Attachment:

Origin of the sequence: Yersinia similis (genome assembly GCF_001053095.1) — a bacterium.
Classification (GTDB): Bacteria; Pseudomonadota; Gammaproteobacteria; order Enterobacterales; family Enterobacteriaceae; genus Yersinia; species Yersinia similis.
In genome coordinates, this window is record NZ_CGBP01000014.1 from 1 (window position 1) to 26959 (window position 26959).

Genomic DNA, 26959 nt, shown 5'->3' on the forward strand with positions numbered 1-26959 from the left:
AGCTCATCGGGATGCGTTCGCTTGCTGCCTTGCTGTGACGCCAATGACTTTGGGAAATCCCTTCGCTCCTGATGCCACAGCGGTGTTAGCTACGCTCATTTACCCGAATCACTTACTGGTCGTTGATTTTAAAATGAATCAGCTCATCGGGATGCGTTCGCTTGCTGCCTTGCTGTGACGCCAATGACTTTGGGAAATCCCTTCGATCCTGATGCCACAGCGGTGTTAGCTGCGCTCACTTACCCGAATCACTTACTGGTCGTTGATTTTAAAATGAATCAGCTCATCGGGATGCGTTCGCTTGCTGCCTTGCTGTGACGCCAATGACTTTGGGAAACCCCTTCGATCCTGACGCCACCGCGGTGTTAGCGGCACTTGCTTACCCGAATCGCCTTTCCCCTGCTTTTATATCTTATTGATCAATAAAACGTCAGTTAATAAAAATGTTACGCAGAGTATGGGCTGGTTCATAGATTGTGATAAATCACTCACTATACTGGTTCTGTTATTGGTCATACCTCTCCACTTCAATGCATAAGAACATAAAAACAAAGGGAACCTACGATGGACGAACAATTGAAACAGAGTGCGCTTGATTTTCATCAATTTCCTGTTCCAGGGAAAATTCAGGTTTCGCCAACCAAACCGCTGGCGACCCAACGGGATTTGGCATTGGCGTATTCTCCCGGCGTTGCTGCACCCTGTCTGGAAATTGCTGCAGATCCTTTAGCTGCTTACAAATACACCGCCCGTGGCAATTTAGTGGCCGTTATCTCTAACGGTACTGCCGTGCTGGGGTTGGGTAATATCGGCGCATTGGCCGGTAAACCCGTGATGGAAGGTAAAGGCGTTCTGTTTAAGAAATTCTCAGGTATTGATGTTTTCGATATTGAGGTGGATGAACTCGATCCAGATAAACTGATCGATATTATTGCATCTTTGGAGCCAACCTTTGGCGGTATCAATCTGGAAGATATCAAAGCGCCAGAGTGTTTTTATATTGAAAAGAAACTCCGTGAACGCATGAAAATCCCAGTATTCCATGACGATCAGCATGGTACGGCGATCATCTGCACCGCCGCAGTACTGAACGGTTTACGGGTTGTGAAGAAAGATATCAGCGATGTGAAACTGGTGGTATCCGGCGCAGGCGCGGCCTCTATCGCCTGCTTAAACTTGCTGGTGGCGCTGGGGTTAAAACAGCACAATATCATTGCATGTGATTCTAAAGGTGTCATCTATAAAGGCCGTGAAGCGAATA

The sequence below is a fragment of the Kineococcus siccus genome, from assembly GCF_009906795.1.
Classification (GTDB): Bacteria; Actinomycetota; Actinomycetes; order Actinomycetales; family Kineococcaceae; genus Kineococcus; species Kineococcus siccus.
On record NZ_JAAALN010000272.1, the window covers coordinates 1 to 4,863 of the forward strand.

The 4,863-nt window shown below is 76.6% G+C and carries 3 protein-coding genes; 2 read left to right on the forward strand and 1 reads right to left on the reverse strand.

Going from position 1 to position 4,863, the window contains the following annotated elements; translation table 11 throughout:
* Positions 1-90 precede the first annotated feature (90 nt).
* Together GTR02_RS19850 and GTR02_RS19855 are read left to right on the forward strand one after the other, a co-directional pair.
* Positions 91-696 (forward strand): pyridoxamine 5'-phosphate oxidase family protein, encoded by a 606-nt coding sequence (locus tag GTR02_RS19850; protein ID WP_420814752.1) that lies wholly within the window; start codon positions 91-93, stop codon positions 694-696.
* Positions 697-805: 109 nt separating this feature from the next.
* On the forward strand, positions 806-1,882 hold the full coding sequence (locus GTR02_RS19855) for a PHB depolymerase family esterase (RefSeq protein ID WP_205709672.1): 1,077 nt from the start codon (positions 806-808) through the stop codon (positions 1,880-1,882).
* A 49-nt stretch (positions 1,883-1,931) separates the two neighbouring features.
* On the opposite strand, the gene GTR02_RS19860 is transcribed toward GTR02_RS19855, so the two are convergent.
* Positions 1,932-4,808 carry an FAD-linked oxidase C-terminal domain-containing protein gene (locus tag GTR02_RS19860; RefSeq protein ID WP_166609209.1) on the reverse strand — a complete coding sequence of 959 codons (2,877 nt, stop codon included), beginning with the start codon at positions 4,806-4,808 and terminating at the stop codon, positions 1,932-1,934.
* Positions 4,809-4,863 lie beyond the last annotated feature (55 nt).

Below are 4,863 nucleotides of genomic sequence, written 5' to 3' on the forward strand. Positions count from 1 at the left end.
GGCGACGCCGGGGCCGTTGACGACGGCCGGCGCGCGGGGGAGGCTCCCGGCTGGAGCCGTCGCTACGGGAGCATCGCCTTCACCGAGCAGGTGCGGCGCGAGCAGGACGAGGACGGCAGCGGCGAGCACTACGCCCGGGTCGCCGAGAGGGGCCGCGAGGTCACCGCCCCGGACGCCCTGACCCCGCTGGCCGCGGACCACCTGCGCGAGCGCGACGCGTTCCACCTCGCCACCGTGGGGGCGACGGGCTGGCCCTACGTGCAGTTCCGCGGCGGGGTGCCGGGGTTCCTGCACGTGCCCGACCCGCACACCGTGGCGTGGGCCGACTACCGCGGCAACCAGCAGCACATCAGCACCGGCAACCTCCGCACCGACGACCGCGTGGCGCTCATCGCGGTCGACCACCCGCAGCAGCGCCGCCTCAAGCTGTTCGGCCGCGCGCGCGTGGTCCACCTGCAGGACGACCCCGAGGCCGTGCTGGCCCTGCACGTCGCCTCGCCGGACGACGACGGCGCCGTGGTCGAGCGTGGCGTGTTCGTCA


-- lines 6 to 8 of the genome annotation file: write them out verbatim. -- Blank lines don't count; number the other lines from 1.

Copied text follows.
The sequence below is a fragment of the Kineococcus siccus genome, from assembly GCF_009906795.1.
Classification (GTDB): Bacteria; Actinomycetota; Actinomycetes; order Actinomycetales; family Kineococcaceae; genus Kineococcus; species Kineococcus siccus.
On record NZ_JAAALN010000272.1, the window covers coordinates 1 to 4,863 of the forward strand.